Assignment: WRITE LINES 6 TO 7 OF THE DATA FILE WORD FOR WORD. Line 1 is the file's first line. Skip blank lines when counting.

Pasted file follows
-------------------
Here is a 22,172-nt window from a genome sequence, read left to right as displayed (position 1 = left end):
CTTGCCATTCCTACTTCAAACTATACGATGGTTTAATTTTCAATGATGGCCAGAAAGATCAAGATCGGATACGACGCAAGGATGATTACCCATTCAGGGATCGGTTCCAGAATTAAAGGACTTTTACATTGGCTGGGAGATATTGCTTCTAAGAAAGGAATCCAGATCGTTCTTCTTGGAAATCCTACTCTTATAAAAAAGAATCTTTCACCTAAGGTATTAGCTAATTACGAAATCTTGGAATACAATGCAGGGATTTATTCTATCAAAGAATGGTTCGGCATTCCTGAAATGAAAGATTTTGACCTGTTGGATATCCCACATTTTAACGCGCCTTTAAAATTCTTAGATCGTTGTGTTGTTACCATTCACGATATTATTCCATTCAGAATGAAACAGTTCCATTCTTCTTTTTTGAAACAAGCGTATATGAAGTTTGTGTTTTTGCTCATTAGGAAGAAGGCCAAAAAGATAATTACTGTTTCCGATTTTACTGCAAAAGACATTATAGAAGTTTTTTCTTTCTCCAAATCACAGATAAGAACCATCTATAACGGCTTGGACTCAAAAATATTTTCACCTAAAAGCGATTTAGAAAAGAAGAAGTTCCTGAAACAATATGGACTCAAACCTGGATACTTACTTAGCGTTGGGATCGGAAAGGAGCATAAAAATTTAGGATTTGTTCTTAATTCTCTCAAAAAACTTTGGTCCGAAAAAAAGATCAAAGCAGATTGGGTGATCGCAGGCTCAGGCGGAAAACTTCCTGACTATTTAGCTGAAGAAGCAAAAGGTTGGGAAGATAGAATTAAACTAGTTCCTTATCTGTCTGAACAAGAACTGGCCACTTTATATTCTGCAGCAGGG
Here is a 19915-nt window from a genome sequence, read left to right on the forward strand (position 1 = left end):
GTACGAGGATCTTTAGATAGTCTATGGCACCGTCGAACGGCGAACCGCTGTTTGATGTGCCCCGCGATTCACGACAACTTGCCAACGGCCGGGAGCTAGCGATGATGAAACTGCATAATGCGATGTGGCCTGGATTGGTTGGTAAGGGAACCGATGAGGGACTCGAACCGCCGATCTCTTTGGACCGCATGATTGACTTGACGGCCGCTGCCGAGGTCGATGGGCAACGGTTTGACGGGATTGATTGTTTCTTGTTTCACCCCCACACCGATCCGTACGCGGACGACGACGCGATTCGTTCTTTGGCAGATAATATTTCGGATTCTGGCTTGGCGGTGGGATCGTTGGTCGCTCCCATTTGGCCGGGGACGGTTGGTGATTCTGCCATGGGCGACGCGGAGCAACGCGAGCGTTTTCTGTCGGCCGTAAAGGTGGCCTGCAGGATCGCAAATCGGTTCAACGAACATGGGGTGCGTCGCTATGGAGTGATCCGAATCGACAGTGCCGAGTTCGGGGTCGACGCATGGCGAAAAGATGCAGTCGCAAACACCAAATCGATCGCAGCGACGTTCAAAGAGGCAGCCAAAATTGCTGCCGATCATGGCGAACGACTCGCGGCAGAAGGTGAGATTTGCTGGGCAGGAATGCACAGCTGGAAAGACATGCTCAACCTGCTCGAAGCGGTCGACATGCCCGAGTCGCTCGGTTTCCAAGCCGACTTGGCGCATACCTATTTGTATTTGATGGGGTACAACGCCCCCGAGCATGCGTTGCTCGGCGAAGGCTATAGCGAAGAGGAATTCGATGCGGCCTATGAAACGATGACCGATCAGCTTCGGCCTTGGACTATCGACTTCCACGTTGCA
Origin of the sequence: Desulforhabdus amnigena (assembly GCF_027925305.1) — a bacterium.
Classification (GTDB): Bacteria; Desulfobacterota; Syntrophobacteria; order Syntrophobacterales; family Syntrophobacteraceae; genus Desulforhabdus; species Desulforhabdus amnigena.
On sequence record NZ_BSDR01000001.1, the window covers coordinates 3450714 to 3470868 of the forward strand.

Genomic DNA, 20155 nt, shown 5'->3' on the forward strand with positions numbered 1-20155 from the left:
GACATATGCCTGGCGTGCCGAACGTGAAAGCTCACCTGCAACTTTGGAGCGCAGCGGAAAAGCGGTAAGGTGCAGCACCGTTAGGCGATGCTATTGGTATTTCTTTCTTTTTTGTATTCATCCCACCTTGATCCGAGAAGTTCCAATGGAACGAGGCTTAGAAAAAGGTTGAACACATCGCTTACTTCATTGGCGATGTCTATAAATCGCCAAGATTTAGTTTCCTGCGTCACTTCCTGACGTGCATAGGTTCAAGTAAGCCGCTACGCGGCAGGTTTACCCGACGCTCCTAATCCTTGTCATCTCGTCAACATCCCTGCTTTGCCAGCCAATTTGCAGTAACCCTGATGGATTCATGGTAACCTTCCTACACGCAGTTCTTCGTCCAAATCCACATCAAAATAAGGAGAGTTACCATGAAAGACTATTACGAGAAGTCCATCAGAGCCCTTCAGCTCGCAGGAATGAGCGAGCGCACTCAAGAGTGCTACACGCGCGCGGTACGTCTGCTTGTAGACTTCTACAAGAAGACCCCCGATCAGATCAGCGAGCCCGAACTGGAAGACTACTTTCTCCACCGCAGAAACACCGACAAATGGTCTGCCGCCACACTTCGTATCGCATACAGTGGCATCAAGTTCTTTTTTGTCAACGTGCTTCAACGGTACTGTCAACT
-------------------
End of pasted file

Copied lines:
Classification (GTDB): Bacteria; Desulfobacterota; Syntrophobacteria; order Syntrophobacterales; family Syntrophobacteraceae; genus Desulforhabdus; species Desulforhabdus amnigena.
On sequence record NZ_BSDR01000001.1, the window covers coordinates 3450714 to 3470868 of the forward strand.